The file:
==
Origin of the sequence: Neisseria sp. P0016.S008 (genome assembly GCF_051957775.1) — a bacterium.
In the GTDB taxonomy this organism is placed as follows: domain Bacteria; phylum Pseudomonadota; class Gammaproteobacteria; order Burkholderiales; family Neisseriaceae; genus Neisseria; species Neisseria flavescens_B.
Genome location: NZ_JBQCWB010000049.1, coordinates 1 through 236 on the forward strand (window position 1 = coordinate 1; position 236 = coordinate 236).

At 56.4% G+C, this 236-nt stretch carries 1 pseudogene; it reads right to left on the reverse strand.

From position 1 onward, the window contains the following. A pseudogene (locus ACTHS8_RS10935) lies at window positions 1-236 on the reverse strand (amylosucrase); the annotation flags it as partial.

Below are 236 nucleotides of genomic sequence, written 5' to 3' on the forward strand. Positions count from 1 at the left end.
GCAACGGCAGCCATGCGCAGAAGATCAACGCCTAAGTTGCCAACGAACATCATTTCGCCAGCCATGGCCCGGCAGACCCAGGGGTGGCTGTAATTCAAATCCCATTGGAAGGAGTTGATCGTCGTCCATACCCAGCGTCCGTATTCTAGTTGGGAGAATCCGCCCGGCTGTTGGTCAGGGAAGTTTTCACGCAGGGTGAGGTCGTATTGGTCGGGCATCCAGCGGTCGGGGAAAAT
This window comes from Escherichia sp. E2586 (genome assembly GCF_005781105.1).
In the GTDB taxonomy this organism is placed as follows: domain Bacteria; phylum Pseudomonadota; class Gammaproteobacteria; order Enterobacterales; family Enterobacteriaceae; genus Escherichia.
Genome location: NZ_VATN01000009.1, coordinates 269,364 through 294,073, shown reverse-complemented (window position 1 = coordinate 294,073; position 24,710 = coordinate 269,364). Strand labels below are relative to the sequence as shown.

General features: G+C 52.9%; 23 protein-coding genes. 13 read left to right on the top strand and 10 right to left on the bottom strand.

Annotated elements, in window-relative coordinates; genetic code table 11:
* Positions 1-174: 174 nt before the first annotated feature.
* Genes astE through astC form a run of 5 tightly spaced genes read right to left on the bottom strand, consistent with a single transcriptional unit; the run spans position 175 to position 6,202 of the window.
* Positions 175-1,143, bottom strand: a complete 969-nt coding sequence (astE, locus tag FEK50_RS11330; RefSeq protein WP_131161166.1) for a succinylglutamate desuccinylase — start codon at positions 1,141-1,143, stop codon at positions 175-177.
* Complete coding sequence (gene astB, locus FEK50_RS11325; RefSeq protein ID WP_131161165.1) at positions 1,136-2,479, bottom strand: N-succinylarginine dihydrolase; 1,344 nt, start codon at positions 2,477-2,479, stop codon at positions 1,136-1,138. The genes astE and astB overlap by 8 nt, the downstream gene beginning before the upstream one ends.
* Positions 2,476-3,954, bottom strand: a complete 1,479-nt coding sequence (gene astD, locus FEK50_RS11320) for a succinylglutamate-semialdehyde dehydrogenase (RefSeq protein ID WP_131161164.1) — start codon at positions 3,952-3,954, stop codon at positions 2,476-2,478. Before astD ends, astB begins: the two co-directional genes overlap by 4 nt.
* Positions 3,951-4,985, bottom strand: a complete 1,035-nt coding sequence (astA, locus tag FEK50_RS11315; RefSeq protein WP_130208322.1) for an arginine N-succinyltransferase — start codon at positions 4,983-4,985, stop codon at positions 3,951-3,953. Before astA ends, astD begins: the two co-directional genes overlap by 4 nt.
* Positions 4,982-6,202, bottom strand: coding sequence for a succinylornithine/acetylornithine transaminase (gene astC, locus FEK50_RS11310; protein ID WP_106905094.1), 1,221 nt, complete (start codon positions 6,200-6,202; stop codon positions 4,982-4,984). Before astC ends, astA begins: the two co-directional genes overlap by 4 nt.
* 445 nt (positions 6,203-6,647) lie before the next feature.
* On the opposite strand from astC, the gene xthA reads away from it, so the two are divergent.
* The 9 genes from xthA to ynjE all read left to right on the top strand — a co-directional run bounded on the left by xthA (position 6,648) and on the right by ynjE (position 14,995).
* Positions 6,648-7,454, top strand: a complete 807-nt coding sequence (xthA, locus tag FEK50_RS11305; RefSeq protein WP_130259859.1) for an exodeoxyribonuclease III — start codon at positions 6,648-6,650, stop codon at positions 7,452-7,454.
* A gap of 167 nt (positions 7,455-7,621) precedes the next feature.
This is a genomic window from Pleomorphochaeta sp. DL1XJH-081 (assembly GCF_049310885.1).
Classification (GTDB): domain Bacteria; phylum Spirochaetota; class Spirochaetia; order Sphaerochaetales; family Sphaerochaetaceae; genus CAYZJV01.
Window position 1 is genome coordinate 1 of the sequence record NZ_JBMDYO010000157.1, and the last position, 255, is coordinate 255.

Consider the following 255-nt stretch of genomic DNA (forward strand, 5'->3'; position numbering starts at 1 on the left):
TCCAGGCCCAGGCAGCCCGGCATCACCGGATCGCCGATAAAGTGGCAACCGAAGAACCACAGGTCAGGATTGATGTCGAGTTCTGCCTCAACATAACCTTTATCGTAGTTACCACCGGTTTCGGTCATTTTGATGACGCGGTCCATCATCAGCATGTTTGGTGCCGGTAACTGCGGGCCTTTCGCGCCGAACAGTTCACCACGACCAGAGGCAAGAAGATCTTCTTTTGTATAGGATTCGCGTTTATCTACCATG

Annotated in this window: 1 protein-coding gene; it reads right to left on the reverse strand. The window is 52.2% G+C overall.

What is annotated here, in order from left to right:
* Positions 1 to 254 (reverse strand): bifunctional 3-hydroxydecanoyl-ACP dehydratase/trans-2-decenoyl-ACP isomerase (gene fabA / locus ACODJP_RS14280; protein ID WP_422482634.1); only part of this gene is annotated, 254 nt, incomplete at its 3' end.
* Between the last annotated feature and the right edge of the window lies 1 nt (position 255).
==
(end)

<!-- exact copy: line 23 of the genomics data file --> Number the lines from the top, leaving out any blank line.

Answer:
* Positions 6,648-7,454, top strand: a complete 807-nt coding sequence (xthA, locus tag FEK50_RS11305; RefSeq protein WP_130259859.1) for an exodeoxyribonuclease III — start codon at positions 6,648-6,650, stop codon at positions 7,452-7,454.